This summer, I am teaching in a special program for at-risk high school students at a local community college. These students are failing high school. They have GPAs ranging from .50 to 2.0 (most of ‘em hovering at or below 1.0) and are missing units. They hate high school. They have spent the majority of their schooling years disaffected and turned off. Some of them have never even learned how to learn. Yet they are all smart.
Fifty students applied for this program which requires them to attend school Monday-Friday, 9-2, and take courses in English, Math, Career, Study Skills, and Video Production (that’s the carrot). We have room for only 30 students, so they must convince us they are serious – that they want to turn their academic lives around. Even then, it’s not easy. We and they cannot undo in 6 weeks time a lifetime of poor learning habits. And most of them believe they cannot succeed – their history tells them so.
These students don’t know how to behave in the classroom – any classroom, and they are puzzled by the “college approach.” I run my class similar to a graduate-level seminar – we sit in not rows, but circles or horseshoes, so we can all see each other. I ask students to call me by my first name, and I don’t require them to raise their hands to speak. They are allowed to leave the classroom without asking permission. They are baffled by this approach in many ways, but also revel in it (some leave too often, some interrupt each other when speaking). We discuss classroom etiquette and protocol. They dig that too.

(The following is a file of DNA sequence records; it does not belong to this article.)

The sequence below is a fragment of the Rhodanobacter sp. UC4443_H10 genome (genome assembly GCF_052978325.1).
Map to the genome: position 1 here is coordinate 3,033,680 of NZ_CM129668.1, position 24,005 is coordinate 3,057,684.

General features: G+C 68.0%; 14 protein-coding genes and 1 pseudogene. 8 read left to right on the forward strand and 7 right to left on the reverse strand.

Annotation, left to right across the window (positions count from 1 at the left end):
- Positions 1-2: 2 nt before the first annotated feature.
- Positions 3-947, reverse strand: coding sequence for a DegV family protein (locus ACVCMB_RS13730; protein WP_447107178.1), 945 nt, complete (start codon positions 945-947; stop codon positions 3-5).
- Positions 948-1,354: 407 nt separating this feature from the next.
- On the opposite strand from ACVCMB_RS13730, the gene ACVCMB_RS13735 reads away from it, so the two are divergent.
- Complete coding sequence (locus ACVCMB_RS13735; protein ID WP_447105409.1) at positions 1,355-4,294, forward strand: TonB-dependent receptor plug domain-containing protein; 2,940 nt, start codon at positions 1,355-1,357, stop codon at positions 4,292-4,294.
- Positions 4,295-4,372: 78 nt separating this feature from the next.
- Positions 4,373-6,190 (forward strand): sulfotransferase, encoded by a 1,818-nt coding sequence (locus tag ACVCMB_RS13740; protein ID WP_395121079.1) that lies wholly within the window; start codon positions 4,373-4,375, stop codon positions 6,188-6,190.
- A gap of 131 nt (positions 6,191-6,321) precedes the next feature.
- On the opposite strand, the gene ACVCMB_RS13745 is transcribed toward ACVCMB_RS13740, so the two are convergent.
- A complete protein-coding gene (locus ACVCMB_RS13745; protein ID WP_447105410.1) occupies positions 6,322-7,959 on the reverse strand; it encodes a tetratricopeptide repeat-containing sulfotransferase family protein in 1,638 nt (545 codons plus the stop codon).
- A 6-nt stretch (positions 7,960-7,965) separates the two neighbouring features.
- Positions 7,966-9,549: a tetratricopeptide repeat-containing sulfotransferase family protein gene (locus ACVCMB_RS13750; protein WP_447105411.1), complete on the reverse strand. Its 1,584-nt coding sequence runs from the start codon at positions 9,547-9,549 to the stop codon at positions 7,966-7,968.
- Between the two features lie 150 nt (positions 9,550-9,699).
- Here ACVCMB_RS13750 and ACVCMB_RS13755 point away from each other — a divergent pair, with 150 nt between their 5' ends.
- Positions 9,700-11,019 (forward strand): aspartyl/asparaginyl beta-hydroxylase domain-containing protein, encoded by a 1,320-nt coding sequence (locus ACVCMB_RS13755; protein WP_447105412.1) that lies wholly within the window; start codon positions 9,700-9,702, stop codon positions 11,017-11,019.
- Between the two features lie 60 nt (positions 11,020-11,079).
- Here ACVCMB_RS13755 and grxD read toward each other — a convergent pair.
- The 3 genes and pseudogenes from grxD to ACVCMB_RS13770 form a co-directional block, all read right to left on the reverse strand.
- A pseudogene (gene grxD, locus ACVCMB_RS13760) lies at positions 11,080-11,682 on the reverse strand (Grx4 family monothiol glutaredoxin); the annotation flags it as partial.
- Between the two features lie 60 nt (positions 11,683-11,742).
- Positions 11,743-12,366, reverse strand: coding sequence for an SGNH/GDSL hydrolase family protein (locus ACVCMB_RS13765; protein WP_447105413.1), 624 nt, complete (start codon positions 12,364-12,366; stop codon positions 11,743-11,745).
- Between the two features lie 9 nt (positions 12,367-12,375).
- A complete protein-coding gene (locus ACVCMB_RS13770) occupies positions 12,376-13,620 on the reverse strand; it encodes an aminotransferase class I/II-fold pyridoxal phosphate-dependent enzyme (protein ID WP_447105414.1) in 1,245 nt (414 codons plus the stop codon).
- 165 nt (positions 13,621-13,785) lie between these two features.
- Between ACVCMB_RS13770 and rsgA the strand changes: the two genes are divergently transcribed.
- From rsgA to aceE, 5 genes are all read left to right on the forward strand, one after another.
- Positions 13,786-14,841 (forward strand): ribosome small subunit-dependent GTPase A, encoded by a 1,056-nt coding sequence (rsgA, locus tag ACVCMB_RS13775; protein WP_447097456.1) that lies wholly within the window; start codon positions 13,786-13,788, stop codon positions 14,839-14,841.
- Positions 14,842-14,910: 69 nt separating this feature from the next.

These students get under my skin. They are smart, scared, defensive, immature. They come up from behind and give me hugs, or cover my eyes, waiting for me to guess who they are. They make snide remarks one moment, then gestures of appreciation the next. They are astounded when I don’t answer their questions, but instead ask them, “Well, what do you think?” They offer their opinions with great conviction, then back down and ask me if their opinions are right. They howl with frustration when I tell them it’s not a matter of whether I think they are right or wrong, it’s a question of whether they can support their opinion with reason. “But we want to know if we’re right!”
I want to hug them (which I do) and whack them upside their heads (which I don’t) all at the same time. I tell them so too, in so many words:
“Hey, Mario, does your mother ever whup you upside your head?” I ask.
“How did you know?” he exclaims. I only smile. He blushes, then laughs.
One student in particular has been troubling me lately. He is short and stocky. Wears his hair slicked back with gel and a net over the top to make it lay flat. At 17 he works close to 30 hours a week - nights in a warehouse - and he contributes most of his pay check to his family. He bears this responsibility with pride. And with worry. He knows his work interferes with his studies. He knows he is far behind. But there are younger brothers and sisters coming up behind him. His family needs his pay check, needs him to work. He needs it too – it elevates him, makes him somebody. He helps support his family and this is no small thing.
He is but a youngster himself in many ways. Afraid to ask for help. Afraid to appear weak. He is not doing well in my class, yet he as never, not once, said he didn’t understand something or asked for help.